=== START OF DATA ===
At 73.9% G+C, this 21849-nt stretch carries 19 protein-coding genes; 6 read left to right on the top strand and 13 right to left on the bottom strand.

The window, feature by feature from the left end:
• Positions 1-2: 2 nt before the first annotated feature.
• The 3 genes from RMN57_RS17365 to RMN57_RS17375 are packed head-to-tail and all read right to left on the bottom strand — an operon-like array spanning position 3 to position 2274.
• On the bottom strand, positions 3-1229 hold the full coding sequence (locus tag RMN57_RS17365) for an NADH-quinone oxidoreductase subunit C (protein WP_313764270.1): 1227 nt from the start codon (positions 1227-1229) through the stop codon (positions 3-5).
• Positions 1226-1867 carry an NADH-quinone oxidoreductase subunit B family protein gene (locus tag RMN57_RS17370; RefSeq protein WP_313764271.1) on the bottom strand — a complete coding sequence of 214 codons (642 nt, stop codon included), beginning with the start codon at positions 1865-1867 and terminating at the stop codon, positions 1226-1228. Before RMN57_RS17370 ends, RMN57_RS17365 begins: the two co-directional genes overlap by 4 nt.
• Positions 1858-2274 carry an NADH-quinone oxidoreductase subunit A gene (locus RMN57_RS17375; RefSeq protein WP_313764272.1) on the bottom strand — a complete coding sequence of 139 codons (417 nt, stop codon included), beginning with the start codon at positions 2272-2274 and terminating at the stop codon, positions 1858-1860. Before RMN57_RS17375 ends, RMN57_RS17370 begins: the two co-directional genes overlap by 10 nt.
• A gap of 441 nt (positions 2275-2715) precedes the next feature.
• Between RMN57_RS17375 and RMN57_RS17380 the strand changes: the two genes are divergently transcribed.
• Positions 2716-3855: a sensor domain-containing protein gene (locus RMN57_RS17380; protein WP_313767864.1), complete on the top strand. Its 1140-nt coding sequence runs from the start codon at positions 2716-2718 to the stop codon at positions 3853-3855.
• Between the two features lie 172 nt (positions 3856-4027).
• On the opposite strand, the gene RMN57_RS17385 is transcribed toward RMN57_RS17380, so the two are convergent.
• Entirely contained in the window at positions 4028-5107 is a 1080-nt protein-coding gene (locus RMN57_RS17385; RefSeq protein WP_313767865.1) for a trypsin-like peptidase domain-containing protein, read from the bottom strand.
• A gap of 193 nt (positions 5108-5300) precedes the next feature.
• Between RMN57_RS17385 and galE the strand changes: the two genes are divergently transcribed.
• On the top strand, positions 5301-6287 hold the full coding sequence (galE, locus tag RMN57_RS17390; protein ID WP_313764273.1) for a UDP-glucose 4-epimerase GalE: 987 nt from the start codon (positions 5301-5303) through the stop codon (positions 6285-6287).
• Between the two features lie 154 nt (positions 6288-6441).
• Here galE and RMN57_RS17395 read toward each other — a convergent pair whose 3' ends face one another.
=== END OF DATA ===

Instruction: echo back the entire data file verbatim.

At 73.9% G+C, this 21849-nt stretch carries 19 protein-coding genes; 6 read left to right on the top strand and 13 right to left on the bottom strand.

The window, feature by feature from the left end:
• Positions 1-2: 2 nt before the first annotated feature.
• The 3 genes from RMN57_RS17365 to RMN57_RS17375 are packed head-to-tail and all read right to left on the bottom strand — an operon-like array spanning position 3 to position 2274.
• On the bottom strand, positions 3-1229 hold the full coding sequence (locus tag RMN57_RS17365) for an NADH-quinone oxidoreductase subunit C (protein WP_313764270.1): 1227 nt from the start codon (positions 1227-1229) through the stop codon (positions 3-5).
• Positions 1226-1867 carry an NADH-quinone oxidoreductase subunit B family protein gene (locus tag RMN57_RS17370; RefSeq protein WP_313764271.1) on the bottom strand — a complete coding sequence of 214 codons (642 nt, stop codon included), beginning with the start codon at positions 1865-1867 and terminating at the stop codon, positions 1226-1228. Before RMN57_RS17370 ends, RMN57_RS17365 begins: the two co-directional genes overlap by 4 nt.
• Positions 1858-2274 carry an NADH-quinone oxidoreductase subunit A gene (locus RMN57_RS17375; RefSeq protein WP_313764272.1) on the bottom strand — a complete coding sequence of 139 codons (417 nt, stop codon included), beginning with the start codon at positions 2272-2274 and terminating at the stop codon, positions 1858-1860. Before RMN57_RS17375 ends, RMN57_RS17370 begins: the two co-directional genes overlap by 10 nt.
• A gap of 441 nt (positions 2275-2715) precedes the next feature.
• Between RMN57_RS17375 and RMN57_RS17380 the strand changes: the two genes are divergently transcribed.
• Positions 2716-3855: a sensor domain-containing protein gene (locus RMN57_RS17380; protein WP_313767864.1), complete on the top strand. Its 1140-nt coding sequence runs from the start codon at positions 2716-2718 to the stop codon at positions 3853-3855.
• Between the two features lie 172 nt (positions 3856-4027).
• On the opposite strand, the gene RMN57_RS17385 is transcribed toward RMN57_RS17380, so the two are convergent.
• Entirely contained in the window at positions 4028-5107 is a 1080-nt protein-coding gene (locus RMN57_RS17385; RefSeq protein WP_313767865.1) for a trypsin-like peptidase domain-containing protein, read from the bottom strand.
• A gap of 193 nt (positions 5108-5300) precedes the next feature.
• Between RMN57_RS17385 and galE the strand changes: the two genes are divergently transcribed.
• On the top strand, positions 5301-6287 hold the full coding sequence (galE, locus tag RMN57_RS17390; protein ID WP_313764273.1) for a UDP-glucose 4-epimerase GalE: 987 nt from the start codon (positions 5301-5303) through the stop codon (positions 6285-6287).
• Between the two features lie 154 nt (positions 6288-6441).
• Here galE and RMN57_RS17395 read toward each other — a convergent pair whose 3' ends face one another.